Rabbi Baruch Bodenheim – Associate Rosh Yeshiva – PTI – Passaic Torah Institute – Parsha Vayeitzei – A True Value

In 2017, a painting by Leonardo Da Vinci known as “Salvator Mundi” went on auction at Christie’s in New York. The winning bid, made by a Saudi prince, was $450 million. Incredible! Someone was willing to pay half a billion dollars for a rare painting.

In Parshat Vayeitzei, we also find a high price being paid. Yaakov worked day and night for seven full years tending to Lavan’s flock in order to earn the hand of Rochel in marriage. However, the pasuk says regarding Yaakov, those seven years seemed like just a few days.

Seven years…like a few days? Really? Yes, because Yaakov realized Rochel was his perfect match. Seven years of work was a small price to pay to marry the future mother of Yosef and Binyamin.

In Parshat Toldot, we have the opposite scenario—the biggest fire sale in history! For the price of a $5 bowl of lentil soup, the first-born twin, Esav, sold his full birthright, including the priesthood and the right to serve in the Beit Hamikdash (Rashi).

Some might wonder if this was a valid sale. The halacha states if someone over- or under-charges more than a sixth of the value of an item, the sale is null and void. The value or reward in the next world for serving in the priesthood is beyond imagination! As it states in Pirkei Avot (4:22), a single hour of olam haba (the next world) is far greater than all the pleasures a man could possibly have in his entire lifetime. How could Yaakov legitimately buy something so valuable for a bowl of lentil soup?

Rav Elchanan Wasserman explains that every mitzvah is priceless, but each person can assign it his own value. As such, the value we place on a mitzvah personally matches the reward we will receive for its fulfillment. For Esav, the spiritual empire of the priesthood and Beit Hamikdash was worth a bowl of soup. Therefore, Yaakov paid an honest price.

This gives insight to the Gemara which tells us that the wicked get rewarded in this world for their good deeds. How so? We know a lifetime of pleasure can’t compare to a moment in olam haba! Rav Wasserman explains that the wicked value their earthly pleasures more than a spiritual connection to the Almighty.

A few years ago at the PTI annual dinner, Rabbi Paysach Krohn told the story of Aaron Goldstein, who was visiting Eretz Yisroel. At 1 a.m., he was about to go to sleep but remembered he hadn’t davened maariv. Where could he find a minyan at this hour? He remembered a place called Zichron Moshe in the Geula neighborhood of Yerushalayim where one could find a minyan at all hours of the day. Aaron took a taxi there and saw two other guys. He opened a Gemara and reviewed the daf while he waited. After twenty minutes, there was still no minyan.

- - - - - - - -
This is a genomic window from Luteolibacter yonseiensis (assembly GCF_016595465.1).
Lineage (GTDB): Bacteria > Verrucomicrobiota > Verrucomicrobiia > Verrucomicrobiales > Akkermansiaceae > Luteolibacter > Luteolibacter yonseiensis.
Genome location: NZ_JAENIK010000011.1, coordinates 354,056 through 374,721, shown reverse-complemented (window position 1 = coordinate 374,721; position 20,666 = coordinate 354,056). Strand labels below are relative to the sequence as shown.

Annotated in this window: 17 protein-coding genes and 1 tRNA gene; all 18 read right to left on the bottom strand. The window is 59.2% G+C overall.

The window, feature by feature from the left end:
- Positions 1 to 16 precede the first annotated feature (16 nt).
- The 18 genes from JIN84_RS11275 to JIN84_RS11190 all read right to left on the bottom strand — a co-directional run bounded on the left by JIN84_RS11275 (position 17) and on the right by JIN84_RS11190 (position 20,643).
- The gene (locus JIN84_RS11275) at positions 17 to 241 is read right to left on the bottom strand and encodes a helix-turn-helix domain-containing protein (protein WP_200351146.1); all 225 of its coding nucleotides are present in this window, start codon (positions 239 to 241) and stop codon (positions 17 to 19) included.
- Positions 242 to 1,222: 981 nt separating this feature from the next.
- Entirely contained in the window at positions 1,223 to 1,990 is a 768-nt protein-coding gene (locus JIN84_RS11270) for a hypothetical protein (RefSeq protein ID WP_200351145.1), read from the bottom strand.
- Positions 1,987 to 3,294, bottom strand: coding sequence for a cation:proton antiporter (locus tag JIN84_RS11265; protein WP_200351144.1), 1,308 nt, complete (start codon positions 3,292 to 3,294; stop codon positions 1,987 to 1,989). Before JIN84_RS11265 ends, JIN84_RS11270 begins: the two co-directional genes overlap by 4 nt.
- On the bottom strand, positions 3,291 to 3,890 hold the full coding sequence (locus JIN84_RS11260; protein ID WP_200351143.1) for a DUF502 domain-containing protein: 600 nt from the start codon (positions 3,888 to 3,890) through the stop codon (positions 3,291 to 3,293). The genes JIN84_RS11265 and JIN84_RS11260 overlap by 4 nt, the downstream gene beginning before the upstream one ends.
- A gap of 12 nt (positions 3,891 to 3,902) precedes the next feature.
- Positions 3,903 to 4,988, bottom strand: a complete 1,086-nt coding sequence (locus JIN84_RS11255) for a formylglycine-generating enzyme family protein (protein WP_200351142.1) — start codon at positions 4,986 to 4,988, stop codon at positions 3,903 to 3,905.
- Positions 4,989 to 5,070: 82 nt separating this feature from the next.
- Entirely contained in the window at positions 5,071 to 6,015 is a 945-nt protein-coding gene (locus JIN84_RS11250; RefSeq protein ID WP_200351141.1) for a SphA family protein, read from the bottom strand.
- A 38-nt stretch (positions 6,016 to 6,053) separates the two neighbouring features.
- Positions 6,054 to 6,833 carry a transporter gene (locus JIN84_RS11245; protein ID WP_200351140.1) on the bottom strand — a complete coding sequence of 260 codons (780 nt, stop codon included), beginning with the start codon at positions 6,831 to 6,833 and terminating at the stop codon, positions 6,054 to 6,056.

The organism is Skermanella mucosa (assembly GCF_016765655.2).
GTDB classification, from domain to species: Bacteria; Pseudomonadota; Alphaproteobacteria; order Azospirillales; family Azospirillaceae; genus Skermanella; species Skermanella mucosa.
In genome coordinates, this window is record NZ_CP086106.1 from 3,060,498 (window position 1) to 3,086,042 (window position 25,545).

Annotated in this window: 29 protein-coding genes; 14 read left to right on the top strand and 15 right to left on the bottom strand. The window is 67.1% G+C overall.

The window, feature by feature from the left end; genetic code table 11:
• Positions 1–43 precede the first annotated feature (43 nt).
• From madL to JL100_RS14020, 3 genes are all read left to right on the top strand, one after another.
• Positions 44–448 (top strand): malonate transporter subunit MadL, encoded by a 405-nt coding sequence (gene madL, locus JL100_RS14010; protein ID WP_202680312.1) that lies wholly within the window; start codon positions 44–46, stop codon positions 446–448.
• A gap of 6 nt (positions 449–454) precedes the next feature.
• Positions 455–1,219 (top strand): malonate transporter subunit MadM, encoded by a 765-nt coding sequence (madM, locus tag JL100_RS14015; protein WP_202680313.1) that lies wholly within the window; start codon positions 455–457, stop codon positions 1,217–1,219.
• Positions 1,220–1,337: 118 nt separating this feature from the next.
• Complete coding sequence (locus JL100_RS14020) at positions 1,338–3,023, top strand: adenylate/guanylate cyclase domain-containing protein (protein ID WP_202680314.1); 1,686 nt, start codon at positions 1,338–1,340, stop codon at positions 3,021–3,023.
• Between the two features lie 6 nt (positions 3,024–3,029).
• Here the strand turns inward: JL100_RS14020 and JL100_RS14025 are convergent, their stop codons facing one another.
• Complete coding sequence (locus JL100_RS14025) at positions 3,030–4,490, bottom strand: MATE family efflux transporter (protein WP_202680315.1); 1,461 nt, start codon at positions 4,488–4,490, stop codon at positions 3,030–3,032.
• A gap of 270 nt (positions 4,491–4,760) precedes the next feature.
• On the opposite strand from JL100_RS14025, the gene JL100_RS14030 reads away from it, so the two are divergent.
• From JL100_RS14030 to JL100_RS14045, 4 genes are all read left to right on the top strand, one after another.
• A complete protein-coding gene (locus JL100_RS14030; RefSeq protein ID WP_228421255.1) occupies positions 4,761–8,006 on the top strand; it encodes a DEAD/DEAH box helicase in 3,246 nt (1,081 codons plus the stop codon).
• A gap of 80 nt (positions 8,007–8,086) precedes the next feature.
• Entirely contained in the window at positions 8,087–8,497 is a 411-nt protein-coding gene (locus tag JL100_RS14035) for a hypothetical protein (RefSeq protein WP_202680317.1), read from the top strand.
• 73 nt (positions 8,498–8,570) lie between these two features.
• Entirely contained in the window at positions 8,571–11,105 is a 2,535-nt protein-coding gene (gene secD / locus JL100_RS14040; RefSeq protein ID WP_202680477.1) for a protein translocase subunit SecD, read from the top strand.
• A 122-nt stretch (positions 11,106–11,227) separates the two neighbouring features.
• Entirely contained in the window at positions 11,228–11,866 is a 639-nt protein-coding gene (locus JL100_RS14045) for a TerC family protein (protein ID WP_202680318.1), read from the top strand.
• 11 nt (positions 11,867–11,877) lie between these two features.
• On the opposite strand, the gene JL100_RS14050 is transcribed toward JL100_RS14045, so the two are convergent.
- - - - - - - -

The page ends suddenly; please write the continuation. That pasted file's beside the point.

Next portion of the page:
Suddenly, an idea popped into his head. He called Bar Ilan taxi, which has all Jewish drivers, to send seven taxis. “It’s 2 a.m., why do you need so many taxis?” asked the dispatcher, thinking this was a prank. “I have a big event and need a lot of taxis,” Aaron said. The seven taxis converged onto Zichron Moshe. “Where are all the people?” yelled one of the drivers. “Is this some prank?” Aaron came out with a wad of bills in his hand. “This is not a prank. I have yahrzeit and need a minyan for maariv and to say kaddish. Please come pray with me. I will pay your full fare. Start your meters now.” This was a first…for all of them! One taxi driver donned a yarmulke and entered the shul. The rest followed. Aaron davened maariv clearly and appropriately, not caring about the ticking of the meters. After the last kaddish, Aaron pulled out his wad of bills to pay each driver. The drivers refused. “We can’t take your money. We need to thank you for allowing us to daven maariv and answer amen to your kaddish. We will not take money for participating in this mitzvah,” they said.

In this story, davening maariv and saying kaddish with a minyan was worth 560 shekels to Aaron. To the taxi drivers, the mitzvah was priceless—no fare amount was worth it.

Each day, such choices present themselves. Which priceless item will we value most—a worldly pleasure such as a rare painting, or a mitzvah leading to a portion in olam haba? May we all have the good judgment to make choices which are truly beneficial for us.

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